Abe and Ernst wanted to have a look around to get a feel for the place and see if their were any reminders of the windmill. The problem prone pair had a run in with the farm guard dog and just managed to get on the fence.
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With the whole Don Quijote theme running through the last posts it seems appropriate to put this link to a great new idea in theory from Spain to participate in reading out loud the Cervantes classic Don Quijote on youtube(I think in Spanish). It’s a hefty book and anything that makes Cervante´s all time classic more accessible is welcome.
Moneymore mill(formerly known as Weeford Mill, formerly known as Canwell mill)
In the quests for windmills, this is one of the furthest locations Ernst and Abe will have to travel in Tamworth Timehikes, it’s located to the south of Weeford(look for the windmill symbol in the present ordnance map below)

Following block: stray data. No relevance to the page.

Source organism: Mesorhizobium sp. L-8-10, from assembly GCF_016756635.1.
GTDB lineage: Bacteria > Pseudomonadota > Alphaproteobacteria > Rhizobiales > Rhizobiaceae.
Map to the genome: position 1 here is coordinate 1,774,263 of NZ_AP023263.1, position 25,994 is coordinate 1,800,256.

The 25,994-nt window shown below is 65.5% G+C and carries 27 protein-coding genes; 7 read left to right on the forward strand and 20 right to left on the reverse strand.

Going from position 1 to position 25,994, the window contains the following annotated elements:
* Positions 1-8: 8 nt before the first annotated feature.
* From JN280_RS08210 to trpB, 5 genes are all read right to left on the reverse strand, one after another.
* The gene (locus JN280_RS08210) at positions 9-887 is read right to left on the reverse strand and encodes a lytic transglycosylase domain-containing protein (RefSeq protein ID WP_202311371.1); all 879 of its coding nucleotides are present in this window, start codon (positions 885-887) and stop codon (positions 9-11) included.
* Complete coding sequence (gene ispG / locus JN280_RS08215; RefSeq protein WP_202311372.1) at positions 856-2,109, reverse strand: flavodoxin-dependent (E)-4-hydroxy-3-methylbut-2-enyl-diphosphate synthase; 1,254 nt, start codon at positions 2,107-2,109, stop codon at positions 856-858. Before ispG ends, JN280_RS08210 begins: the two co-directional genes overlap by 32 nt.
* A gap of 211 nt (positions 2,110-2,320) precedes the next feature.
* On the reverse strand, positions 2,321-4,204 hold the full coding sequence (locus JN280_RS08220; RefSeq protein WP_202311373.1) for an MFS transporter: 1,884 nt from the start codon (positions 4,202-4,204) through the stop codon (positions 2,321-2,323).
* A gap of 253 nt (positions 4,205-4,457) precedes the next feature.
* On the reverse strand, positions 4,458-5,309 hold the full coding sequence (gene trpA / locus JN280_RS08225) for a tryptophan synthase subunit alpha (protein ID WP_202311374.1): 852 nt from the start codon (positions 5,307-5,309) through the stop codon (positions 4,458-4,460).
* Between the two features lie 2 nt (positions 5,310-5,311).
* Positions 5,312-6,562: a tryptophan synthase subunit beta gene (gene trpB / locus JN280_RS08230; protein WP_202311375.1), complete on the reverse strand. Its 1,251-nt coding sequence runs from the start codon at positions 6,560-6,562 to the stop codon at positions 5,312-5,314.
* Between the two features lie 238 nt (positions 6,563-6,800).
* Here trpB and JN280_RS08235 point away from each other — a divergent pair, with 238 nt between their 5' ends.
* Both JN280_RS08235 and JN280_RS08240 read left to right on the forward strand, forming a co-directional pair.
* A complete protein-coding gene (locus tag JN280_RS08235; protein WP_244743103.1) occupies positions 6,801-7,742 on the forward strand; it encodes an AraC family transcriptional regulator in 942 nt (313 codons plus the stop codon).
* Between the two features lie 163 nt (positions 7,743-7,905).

This has got to be one of the top 10 strange locations for a windmill, smack bang in the middle of a working quarry. Don´t know how they did it, but somehow someone managed that the tower survived in the midst of quarry HQ. With the dilemma of how could they get the pictures of the place ( they couldn´t ask for obvious reasons ) Ernst and Abe paraglided over the quarry and managed to take this picture below.
taken from http://www.multimap.com
To get in closer Abe and Ernst decided on using one of the bulldozers as cover, in all the excitement they didn´t take any pictures, a poor excuse.
According to Windmill World , it was first mentioned in 1818 and consists of surviving windmill tower. Taking a look at the first ordnance survey map below of the area, dated to 1817, it´s clearly marked out as Canwell Mill(map taken from british library website).
Did it have any relation to nearby Canwell hall, which was previously the site of the medieval Canwell priory? Priories were working institutes and would often have a ‘mill’ in their property. The mill itself was from the late 18th/early 19th century, connection to an earlier mill is pure conjecture and can´t find anything out there. Apart from that according to English Heritage it was used as a flour mill.